Project page >>


Sexuality education via social media programming

Blurb to be updated.

Project page to be updated>>


Evaluating the Tangible and Intangible Heritage of Shopping Centres in Singapore

This project is a collaboration between researchers from four universities in Australia and Singapore, and is funded by the National Heritage Board (Singapore), March 2017–March 2019.

With more than 200 malls across the island, Singapore has 1.08 sqm of retail space per capita, or an estimated one mall for every 53,000 people. Despite its ubiquity, there has been scant scholarly and public attention paid to shopping malls as potential sites of heritage in Singapore, perhaps because they are a postcolonial phenomenon as compared to religious and civic landmarks. Being highly transient buildings, most malls undergo frequent redevelopments to keep up with rapidly changing trends. As consumer outlets, they are often given lower regard as identity markers. After the novelty of their initial opening fades, the more enduring shopping centres in Singapore are often remembered for their iconic landmarks, distinctive retail and businesses, and the lifestyle trends that have emerged around specific malls. However, as malls are either physically demolished or revamped to respond to changing market conditions, much of such characteristics disappear as well. As entire generations are brought up in shopping malls, they have become sites of cultural memories and heritage. It is therefore timely that a more sustained research and documentary process be effected to raise awareness of these places as prospective sites of both tangible and intangible heritage.

Project site >>


An oral history of punk cultures in Singapore

This project was a small individual grant for independent research, and was funded by The Substation (Singapore), April–July 2017.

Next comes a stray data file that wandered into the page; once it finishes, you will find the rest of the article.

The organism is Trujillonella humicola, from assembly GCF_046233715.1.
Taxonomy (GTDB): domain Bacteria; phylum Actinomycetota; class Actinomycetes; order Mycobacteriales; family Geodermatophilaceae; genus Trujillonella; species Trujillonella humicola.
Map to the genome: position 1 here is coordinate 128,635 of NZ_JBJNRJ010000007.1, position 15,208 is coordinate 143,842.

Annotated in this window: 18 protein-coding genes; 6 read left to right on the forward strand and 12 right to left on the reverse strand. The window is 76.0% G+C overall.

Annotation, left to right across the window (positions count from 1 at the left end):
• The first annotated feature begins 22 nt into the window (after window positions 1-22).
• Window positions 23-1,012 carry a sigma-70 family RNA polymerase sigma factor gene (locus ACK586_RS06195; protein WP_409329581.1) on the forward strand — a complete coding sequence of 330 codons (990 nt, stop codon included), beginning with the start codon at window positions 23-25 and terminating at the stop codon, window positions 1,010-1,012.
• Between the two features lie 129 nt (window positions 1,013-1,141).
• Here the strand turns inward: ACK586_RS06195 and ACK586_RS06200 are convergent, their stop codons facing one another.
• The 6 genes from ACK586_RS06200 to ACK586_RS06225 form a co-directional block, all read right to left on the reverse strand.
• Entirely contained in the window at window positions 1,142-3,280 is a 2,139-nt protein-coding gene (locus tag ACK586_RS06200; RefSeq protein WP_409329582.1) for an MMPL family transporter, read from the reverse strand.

Project page to be updated>>


Internet antagonisms and digital folklore in Singapore

Blurb to be updated.

Project page to be updated>>


Young people and digital grief etiquette

This project was an exploratory study for independent research, and was partially funded by Edgeryders (Belgium), August–October 2016.

Project page >>


Young couples, aspirational homemaking, and wedding commodities in Singapore

Blurb to be updated.

Project page to be updated>>


Astroturfing on tumblr: Self-harm, influencer commerce, guerrilla marketing, and politics 

Blurb to be updated.

Project page to be updated>>


Mixed race persons and identity politics

Blurb to be updated.

Project page to be updated>>


Childhood, celebrity, and commerce on social media

Blurb to be updated.

Project page to be updated>>


The Influencer industry in Singapore and beyond

This project began as several pilot studies throughout my undergraduate education in Sociology and Gender Studies at the National University of Singapore (August 2007–July 2011). Thereafter, it was developed into a coherent project as a PhD thesis in Anthropology & Sociology, Communication & Media Studies that was partially funded by the University of Western Australia, August 2011–August 2015. Following this, the project was independently extended and expanded with several industry partners in Southeast Asia and is still ongoing as a longitudinal study of the Influencer industry in this region.

Project page to be updated>>


A history of blogshops in Singapore and Southeast Asia

This project began as an third year undergraduate research project in Interdisciplinary Gender Studies at the National University of Singapore, August 2009–July 2010. Thereafter, it was developed into a coherent project as an Honours thesis in Sociology at the National University of Singapore, August 2010–July 2011. Following this, the project was independently extended and expanded with several industry partners in Southeast Asia and is still ongoing as a longitudinal study of the blogshop industry in this region.

Project page to be updated>>


This page is under construction.